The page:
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How Strength Training Helps to Prevent Disease

Over the last thirty years the medical community has suggested cardiometabolic conditioning as an optimal way to stay healthy. This has fueled the notion that most people associate strength training with bodybuilding or athletics. But what if strength training proved to be the number one exercise choice in helping prevent long-term disease? 


A 2017 study from the University of Sydney showed that simply adding some form of training to promote muscular strength might be as important for health as cardiometabolic activities.

Benefits of Strength Training

The World Health Organization offers physical activity guidelines for adults. In these guidelines, the WHO recommends 150 minutes of aerobic activity each week, along with two days of muscle-strengthening activities. There are various overall benefits of strength training including:

  • Stronger bones: Strength training increases bone density, which can help to reduce the risk of bone fractures and osteoporosis.
  • Faster metabolism: The more muscle mass you have, the more calories and carbohydrates you can burn.
  • Increased muscle mass: Muscle mass can decrease with age, but by continuing to strength train you can avoid this loss.
  • Joint flexibility: Having flexible joints means that you may reduce symptoms of arthritis.

How Strength Training Prevents Disease

Although the benefits of strength training have been apparent for many years, the strength training study in Sydney was the first examination of morality in conjunction. By comparing mortality outcomes of people who practiced different forms of exercises, it was found that there was a “23 percent reduction in risk of premature death”. Additionally, those who did strength-based exercises also had a “31 percent reduction in cancer-related death.” 


These findings not only mean that strength training can boost your metabolism and make you look good in your clothes, but it can also help you to battle cancer! 


It is good to take into account another aspect of this study, and that is the level at which the average household is inactive. Based on aerobic activity alone, when taking the WHO’s strength-based guidelines into account, “less than 19 percent of Australians do the recommended amount of strength-based exercise.”

Adding Strength Training into Your Routine

The findings of this study promotes strength training and how it can impact long-term health. Even using your body weight has been shown to be effective, heavy weights are not always a necessity. 


Consider adding the following exercises to your weekly routine.

Standing Barbell Shoulder Press

3 sets X 10-15 reps

  • Start by holding your Axle Barbell with a weight that you feel comfortable with lifting up and over your head.
  • Stand with your feet shoulder-width apart, and keep your knees bent.
  • Hold the bar on your upper chest, palms facing forward.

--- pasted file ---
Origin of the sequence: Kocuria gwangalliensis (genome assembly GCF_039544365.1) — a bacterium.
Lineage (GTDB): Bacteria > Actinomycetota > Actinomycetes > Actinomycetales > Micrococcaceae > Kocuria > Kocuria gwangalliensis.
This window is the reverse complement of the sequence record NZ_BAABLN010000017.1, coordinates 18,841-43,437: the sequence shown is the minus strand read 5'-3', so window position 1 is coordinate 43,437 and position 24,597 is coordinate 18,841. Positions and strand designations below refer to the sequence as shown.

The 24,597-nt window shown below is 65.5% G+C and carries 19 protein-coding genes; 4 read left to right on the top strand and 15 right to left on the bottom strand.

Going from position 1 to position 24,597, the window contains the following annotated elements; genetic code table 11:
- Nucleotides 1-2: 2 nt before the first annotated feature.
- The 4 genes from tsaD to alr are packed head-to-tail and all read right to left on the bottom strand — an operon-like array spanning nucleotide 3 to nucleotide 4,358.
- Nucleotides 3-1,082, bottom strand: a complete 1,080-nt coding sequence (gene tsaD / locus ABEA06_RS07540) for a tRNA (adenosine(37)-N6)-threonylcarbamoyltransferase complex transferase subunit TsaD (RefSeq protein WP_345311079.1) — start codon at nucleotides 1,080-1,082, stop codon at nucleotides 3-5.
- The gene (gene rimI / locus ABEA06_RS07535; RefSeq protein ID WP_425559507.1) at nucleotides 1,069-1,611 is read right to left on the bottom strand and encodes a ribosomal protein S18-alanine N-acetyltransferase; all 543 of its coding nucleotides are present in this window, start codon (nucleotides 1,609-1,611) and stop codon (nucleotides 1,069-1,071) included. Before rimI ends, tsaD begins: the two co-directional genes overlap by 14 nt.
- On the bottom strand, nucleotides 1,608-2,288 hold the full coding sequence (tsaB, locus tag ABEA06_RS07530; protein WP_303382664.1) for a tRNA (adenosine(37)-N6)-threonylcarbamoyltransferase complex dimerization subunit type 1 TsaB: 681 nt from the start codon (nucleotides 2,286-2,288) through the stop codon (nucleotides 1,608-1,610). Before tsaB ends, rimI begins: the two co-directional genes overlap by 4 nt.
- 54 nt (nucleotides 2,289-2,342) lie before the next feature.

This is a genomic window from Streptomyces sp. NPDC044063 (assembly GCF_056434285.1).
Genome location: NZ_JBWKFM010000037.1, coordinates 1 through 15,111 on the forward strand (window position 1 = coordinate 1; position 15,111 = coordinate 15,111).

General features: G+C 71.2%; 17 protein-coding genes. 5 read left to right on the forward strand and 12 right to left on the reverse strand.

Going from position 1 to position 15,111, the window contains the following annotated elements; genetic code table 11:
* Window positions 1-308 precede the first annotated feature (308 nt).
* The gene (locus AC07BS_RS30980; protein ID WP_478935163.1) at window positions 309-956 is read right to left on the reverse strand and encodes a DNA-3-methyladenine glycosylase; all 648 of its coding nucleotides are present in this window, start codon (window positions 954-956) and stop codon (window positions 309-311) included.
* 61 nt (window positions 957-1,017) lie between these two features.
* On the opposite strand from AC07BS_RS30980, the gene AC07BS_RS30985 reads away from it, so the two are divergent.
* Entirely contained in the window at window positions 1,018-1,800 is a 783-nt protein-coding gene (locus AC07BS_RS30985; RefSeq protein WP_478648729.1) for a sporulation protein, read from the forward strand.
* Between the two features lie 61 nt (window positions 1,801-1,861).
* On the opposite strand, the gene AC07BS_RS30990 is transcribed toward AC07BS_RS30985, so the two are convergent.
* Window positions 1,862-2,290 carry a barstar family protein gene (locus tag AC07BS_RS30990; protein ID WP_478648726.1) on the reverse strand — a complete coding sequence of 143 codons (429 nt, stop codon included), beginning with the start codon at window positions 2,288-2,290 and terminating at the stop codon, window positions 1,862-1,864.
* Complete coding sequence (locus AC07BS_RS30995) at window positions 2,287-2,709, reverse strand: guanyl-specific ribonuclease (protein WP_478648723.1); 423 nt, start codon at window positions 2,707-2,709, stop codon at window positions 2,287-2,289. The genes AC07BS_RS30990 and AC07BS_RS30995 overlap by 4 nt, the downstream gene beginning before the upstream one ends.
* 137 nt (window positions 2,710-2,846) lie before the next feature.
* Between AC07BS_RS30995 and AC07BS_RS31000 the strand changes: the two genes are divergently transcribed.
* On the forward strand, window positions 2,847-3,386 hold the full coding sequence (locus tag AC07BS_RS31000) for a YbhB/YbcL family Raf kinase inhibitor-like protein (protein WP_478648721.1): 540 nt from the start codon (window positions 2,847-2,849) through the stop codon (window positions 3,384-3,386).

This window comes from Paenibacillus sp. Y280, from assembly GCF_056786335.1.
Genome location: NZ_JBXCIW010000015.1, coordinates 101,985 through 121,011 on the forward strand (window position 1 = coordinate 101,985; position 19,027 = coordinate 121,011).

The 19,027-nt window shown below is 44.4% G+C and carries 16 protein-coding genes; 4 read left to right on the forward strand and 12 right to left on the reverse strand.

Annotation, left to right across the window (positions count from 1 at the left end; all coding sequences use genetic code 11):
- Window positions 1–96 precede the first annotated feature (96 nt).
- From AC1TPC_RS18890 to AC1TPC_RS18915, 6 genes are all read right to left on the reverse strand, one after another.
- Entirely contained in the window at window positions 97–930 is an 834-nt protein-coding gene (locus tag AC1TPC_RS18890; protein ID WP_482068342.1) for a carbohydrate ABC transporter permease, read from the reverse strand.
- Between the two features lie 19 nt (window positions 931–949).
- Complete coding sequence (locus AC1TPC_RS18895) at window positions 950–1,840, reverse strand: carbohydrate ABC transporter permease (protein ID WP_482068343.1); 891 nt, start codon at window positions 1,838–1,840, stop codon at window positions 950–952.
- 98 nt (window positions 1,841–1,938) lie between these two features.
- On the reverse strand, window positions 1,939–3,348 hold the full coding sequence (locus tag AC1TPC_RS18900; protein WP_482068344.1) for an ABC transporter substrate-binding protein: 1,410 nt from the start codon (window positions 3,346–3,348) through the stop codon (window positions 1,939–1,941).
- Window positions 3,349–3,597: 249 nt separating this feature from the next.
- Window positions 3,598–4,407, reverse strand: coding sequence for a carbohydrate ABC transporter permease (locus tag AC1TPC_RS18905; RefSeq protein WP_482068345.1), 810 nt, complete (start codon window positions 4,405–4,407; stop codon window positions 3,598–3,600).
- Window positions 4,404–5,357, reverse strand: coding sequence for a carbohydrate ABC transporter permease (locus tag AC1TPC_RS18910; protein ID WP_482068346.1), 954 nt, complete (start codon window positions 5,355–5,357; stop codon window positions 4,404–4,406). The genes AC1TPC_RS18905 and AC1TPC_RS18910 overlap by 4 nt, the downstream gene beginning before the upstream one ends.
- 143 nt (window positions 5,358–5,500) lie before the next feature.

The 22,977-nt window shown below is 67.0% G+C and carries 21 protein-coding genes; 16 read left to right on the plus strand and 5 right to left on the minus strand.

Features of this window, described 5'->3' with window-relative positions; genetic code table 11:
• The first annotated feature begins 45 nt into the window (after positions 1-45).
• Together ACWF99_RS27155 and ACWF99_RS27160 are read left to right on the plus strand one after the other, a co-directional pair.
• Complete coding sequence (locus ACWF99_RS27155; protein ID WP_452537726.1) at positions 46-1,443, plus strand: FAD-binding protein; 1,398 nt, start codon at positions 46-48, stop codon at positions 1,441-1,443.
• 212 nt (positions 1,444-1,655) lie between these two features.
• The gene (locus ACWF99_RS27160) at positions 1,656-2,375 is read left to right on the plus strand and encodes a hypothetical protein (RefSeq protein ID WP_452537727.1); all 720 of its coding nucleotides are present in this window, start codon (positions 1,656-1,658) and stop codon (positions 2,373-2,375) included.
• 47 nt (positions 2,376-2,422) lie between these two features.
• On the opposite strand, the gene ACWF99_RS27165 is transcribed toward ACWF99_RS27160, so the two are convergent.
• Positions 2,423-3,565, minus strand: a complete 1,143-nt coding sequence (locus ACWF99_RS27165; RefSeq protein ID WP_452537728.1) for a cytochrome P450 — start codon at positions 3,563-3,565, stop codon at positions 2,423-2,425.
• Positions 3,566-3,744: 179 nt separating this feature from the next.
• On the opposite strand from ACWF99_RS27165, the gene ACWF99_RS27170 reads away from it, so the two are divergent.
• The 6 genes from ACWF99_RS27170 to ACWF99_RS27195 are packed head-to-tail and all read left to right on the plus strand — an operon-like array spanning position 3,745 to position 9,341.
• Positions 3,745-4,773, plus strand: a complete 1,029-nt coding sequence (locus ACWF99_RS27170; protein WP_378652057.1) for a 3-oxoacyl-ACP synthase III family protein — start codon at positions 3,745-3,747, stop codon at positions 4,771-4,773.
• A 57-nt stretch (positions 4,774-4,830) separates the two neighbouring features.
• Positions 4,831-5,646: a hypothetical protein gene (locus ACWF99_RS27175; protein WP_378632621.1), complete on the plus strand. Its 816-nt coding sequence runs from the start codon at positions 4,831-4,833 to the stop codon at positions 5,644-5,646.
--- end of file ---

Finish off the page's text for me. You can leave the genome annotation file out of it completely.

• Your hands should be a bit wider than shoulder-width apart. 
  • Press the bar directly overhead.
  • Do not allow your hips to shift during the motion.
  • Bring the barbell down. That is 1 rep.

Mountain Climbers

3 sets X 60 seconds

These can be done with or without a barbell, but if you have an Axle Barbell, it can be helpful (and may even make it a bit easier).


  • With your barbell on the floor, jump down and place your hands on the bar, and your toes on the ground, almost in a plank position
  • Place your right foot close to your right hand, but keep your left leg behind you.
  • Quickly switch your legs and keep your arms on the barbell.
  • Switch your legs back and forth, continuing to put each foot close to the corresponding hand.

Barbell Row

3 sets X 10 reps

  • Start by loading your Axle Barbell up with a good amount of weight to where you feel some resistance when you hold it.
  • Hold the bar with your hands facing down.
  • Grab the barbell a bit wider than shoulder-width apart
  • Allow the barbell to hang with your arms straight.
  • Hold your core tight, and bend over slightly at a 90-degree angle.
  • Squeeze your shoulders together to row the weight up until to your sternum.
  • Lower the barbell back down. That is 1 rep.

Barbell Bicep Curl

3 sets X 20 reps

  • Your Axle barbell should be loaded to where it feels comfortable to hold with both hands.
  • To perform barbell curls, tall with your chest up and core braced.
  • Hold the barbell with both hands and an underhand grip, resting just outside of your hips.
  • Keeping your chest up move the barbel up by raising your hands. That is one rep.
  • Your biceps should be engaged.
  • Keep your elbows tight to your sides the entire time, and feel the squeeze in your biceps.
  • Experiment with heavier weight for 10 reps, and lighter weight for 20 reps to see which makes you feel most comfortable.

Side Lunges with Barbell

3 sets X 10 reps each leg

  • Stand with your legs under your hips.
  • Hold a barbell on top of your back and neck.
  • Step your right leg out to the side and then lower your body while you bend your knee.
  • You should keep your left leg straight while keeping your chest straight.
  • Go back to the starting position and repeat on the other side.

Want to Incorporate More Strength Training into Your Routine?

Strength training not only allows you to eat more while slimming down, but it provides the foundation for a healthy life. Consider adding in a few strength training exercises to your routine that will elongate your life and make you feel great too.


For more exercises and ideas on how to incorporate strength training into your weekly routine, download the Axle App for both iPhone and Android in the Apple Store or Google Play Store.

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